Summer Reading List for 7th and 8th Grade – Afropolitan Mom
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Summer Reading List for 7th and 8th Grade

Keep your preteen/teens engaged all summer long with one of these recommendations for ages 10 – 13 an ideal summer reading list with young authors from different genres.

As my children enjoy the warm summer weather and outdoor adventures, we are making it a priority to keep them reading all through the summer months. We have done this since there were little.  Thankfully, my girls are at the stage where they enjoy reading, which is why I do my best to encourage them in hopes that it helps boost their brain power but also emotionally as well. Scientifically, reading has been proved to help us connect with our cultures; it helps introduce us to the world and makes us more empathetic. What’s been helpful for me in the past is making sure they are involved in choosing some of their reading materials. 

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Summer Reading List for 7th and 8th graders

This summer make time for reading with your little ones with one of these teen-friendly books. If you’ve been reading the blog for a while, then you know we’ve come a long way. From our first and second-grade summer reading recommendation to last years’ 6th-grade summer reading. If you look through the list, you can see that her reading styles have evolved. If she had her way, she would probably spend all summer reading her manga anime, but I can’t have her in a chill mood all summer, hence this curated list.  As much as I appreciate her wanting to read, it’s often hard to find books that aren’t too out there – meaning books that aren’t filled with sexual reference, curse words, drugs and lots of violence. She’s eager to explore young authors books, but I am a bit apprehensive about exposing her to books that aren’t appropriate. 

The recommendations below are a combination of my daughters current summer reading list, the Liberians suggestions and a few of the books below are a part of the recommending summer reading by their school. I would love though if you can share with me, what your children are currently reading, or what you think of the selections below. 

Summer Reading List


The Book Thief  – Without giving too much away, the book is set in Nazi Germany, 1939.  It follows an orphan little girl by the name of Liesel as she figures out the chaos of World War II in Germany.  It’s a complex, tragic, heartwarming and exciting plot and a good read none-the-less. The way the book is narrated is fascinating, and the character that described the book is also unique in itself. It takes an interesting perspective on death.  It will be a lovely addition to your bookshelf.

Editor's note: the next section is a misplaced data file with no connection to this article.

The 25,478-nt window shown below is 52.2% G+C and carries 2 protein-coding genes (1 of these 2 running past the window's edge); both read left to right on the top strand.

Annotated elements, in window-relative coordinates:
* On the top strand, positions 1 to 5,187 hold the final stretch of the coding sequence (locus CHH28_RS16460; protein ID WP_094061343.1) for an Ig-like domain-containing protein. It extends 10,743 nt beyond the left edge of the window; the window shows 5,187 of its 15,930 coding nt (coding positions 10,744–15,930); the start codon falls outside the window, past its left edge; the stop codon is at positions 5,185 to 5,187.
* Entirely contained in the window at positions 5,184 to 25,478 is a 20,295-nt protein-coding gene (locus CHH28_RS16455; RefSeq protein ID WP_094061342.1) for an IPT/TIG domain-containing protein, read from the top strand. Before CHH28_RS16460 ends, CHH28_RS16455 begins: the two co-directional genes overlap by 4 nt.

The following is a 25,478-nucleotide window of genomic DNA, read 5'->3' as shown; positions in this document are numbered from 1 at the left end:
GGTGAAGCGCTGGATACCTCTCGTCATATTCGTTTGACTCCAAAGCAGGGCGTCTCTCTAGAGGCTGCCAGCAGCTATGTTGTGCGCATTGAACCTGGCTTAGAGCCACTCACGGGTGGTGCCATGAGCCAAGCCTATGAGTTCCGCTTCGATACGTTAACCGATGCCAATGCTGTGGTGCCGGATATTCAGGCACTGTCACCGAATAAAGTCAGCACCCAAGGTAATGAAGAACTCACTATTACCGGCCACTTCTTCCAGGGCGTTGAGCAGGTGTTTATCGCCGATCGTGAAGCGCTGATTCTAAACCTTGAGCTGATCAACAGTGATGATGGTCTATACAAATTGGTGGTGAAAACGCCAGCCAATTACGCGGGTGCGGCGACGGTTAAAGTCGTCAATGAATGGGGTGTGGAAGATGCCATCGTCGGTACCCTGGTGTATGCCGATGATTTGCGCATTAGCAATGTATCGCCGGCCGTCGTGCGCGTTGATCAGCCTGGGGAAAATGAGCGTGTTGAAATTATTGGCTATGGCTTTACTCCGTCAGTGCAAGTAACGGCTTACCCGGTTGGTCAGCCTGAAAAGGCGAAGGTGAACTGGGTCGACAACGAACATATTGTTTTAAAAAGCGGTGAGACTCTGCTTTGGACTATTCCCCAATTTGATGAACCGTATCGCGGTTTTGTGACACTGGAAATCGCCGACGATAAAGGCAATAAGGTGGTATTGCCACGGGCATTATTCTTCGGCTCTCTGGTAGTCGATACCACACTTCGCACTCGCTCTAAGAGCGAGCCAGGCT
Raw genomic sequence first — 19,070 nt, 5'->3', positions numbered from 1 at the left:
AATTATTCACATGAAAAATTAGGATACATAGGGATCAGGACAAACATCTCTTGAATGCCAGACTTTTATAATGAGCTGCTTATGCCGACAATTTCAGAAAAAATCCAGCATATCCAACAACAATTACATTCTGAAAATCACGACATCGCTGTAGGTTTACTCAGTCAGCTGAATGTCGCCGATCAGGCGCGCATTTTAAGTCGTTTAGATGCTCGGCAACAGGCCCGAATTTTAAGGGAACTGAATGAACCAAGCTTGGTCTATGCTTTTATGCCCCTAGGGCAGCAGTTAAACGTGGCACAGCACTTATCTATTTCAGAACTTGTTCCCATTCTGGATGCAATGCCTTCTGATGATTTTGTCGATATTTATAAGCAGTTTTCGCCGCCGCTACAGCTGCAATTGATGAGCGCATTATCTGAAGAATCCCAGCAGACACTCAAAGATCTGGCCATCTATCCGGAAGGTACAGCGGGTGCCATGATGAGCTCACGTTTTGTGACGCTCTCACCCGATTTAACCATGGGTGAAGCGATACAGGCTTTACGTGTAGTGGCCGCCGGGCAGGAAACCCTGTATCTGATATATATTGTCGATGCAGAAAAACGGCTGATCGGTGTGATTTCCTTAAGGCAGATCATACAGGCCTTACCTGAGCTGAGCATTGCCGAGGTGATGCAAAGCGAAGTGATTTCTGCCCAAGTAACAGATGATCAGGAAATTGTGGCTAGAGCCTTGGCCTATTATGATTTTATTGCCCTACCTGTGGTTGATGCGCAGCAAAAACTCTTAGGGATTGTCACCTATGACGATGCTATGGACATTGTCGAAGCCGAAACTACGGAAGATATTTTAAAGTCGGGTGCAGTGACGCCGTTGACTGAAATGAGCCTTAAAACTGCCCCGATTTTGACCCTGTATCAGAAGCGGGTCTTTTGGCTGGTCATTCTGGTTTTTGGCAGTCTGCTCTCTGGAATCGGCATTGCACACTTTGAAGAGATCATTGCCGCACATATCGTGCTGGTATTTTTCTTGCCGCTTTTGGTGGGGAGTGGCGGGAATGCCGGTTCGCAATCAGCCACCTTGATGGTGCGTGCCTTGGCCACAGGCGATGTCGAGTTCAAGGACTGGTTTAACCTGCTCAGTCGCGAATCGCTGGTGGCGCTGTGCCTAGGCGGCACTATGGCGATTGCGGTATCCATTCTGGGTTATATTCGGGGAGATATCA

Dear Martin – Seventeen-year-old, Ivy League, college-bound, African-American Justyce McAllister writes a letter to late Dr. Martin Luther King Jr. on everything that’s happening in current news. Dear Martin is poignant, honest, and without sugarcoating, it; it addresses a lot of things our children are facing nowadays. It dives into the Black Lives Matter movement, police brutally, underage drinking, and usual stereotypes.  The ending is not realistic; however, it a great read and somewhat reminds me of ‘The Hate You Give.’ Even if you’re well versed the topics being discussed, it’s still worth a read. 

 


Akata Witch or as some people know it – What Sunny Saw in the Flames. It’s a book with different titles depending on what country you are in; Fantasy novel about a Twelve-year-old American-born Nigerian raised girl by the name, Sunny Nwazue, where she learns that she has latent magical powers which she and three similarly gifted friends use to catch a serial killer. It’s not for everyone, but if you like fantasy novels with diverse characters, then this might be a good read for you. 

 

The Poet X – This is written in verse, and most people tell us it will be better as an audiobook. It’s based on a Latin American, Harlem teenage girl named, Xiomara has she shares her thoughts on growing up in a Catholic household. She shares the pressure with growing up as a teen, finding her identity, finding her voice, her struggles with her faith  – she shared all these through her poetry. 

Roll of Thunder, Hear My Cry – Narrated by main character 9-year-old, Cassie Logan. The story follows Cassie and her family as they do everything in their power to hold on to their land in Mississippi during the ‘30s.  

Nimona – It’s a funny, graphic novel about a female protagonist and young shapeshifter by the Nimona. Nimona is an impulsive sidekick to a villain by the name, Lord Blackheart with a vendetta. Without giving away too much, it’s a fun read and great for the beach. 

Monday’s Not Coming – Mixed review on whether this is suitable for teens because it has references to illegal drugs and underage drinking. It’s a great read, and it will have your emotions going crazy, but overall – it’s friendship, neglect, abuse, and bullying. Claudia goes on a journey to find out what happened to her friend, Monday Charles who one day goes mysteriously missing although no one else seems to be looking for her, including her mother.  

Piecing Me Together – A 16-year-old high school junior Jade would instead join in her school’s study abroad program than take part in a mentorship program for at-risk girls. It sheds light on stereotypes and Social class in the United States. It’s thought-provoking and a good read. 

Forget Me Not – Story about friendship, owning one’s differences, and living an authentic life. It follows, 7th grader Calliope June, as she moves to a new town where she’s doing everything in her power to hide her Tourette syndrome. 

 

Kira is the founder of the award-winning lifestyle blog focused on family, tech, fashion, beauty, food, fitness, and travel. She lives in the suburb of NJ with her husband and two daughters. 

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